More than a week after Gov. Maura Healey issued an order to activate up to 250 National Guard members to assist in the migrant crisis, she is calling on the Department of Homeland Security to make changes to work authorization protocols for those immigrants.

Hundreds of migrant families came to the state last month, flooding an already strained emergency shelter system, and state officials expect that pace to continue in the months ahead. Fleeing violence and persecution in Haiti and Latin America, the migrants often have limited funds and no possessions, making it hard for them to financially rebuild in a state with such a high cost of living.

The Thursday letter to DHS Secretary Alejandro Mayorkas asks for regulatory changes that would allow provisional work authorizations for migrants, and allow for a receipt of their work authorization applications to count as an employment authorization document, bypassing the long wait time to get one.

“This letter memorializes our requests for additional federal funding and changes to the work authorization process that would support families, reduce the burden on our shelter system, and help us address our state’s workforce needs,” said Healey.

Currently, an asylum seeker must wait 150 days from when they file an asylum application to when they can submit an application for employment authorization, and federal law prohibits the approval of that work permit until 180 days after their asylum application filing.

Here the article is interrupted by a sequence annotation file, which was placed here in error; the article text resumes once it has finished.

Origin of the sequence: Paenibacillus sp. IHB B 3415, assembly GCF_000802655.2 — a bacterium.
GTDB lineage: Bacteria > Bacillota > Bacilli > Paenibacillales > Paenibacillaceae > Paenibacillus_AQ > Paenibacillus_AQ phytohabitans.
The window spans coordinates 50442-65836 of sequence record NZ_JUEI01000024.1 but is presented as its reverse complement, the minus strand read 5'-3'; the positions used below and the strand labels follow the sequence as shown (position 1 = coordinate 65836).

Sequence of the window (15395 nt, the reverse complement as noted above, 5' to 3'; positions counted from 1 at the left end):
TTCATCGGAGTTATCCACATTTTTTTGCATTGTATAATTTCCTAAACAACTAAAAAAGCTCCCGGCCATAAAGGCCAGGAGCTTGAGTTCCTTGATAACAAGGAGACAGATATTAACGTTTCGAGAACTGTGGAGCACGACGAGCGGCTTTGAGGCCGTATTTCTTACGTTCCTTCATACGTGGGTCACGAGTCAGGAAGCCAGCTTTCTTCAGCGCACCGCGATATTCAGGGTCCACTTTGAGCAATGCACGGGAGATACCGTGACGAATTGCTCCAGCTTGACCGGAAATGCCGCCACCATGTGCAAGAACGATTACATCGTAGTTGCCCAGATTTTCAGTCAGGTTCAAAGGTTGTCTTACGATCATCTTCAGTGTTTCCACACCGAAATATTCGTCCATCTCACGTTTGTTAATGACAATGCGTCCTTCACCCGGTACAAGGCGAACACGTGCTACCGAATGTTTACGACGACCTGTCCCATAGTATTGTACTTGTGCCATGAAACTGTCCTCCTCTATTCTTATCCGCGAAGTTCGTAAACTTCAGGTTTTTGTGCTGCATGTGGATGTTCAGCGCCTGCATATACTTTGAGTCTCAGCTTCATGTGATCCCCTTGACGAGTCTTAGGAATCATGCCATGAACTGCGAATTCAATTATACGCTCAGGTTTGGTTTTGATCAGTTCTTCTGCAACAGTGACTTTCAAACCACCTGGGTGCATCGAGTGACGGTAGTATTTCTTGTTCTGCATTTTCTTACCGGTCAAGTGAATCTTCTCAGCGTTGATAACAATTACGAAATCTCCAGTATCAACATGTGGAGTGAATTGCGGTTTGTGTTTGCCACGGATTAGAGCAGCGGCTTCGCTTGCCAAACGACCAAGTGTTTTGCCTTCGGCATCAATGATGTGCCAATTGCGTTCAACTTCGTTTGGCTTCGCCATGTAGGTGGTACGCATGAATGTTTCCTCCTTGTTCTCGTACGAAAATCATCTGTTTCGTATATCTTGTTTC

Changing that 180-day approval clock would require Congress to pass a law, and efforts to do that have been bipartisan, but slow-going.

The Biden administration, however, does have option of changing the rules of when asylum seekers can submit their applications for a work permit. Healey hopes that changing that timeline would lead to more prompt approvals.

The Biden administration can also change how long those work permits are good for. According to news reports, the administration is considering raising it from two to five years.

“Massachusetts is facing twin crises that aren’t unique to our state: We have rapidly rising numbers of migrant families arriving here who want to work but can’t get their work authorizations, and we are facing severe workforce shortages in all industries,” said Lt. Gov. Kim Driscoll.

Healey also requested changes to how U.S. Customs and Border Protection and USCIS collect information of migrants, specific to employment authorization, so that less appointments are needed to get work approval.

Corrected: September 08, 2023
This story was updated to correct the number of migrant families who arrived last month.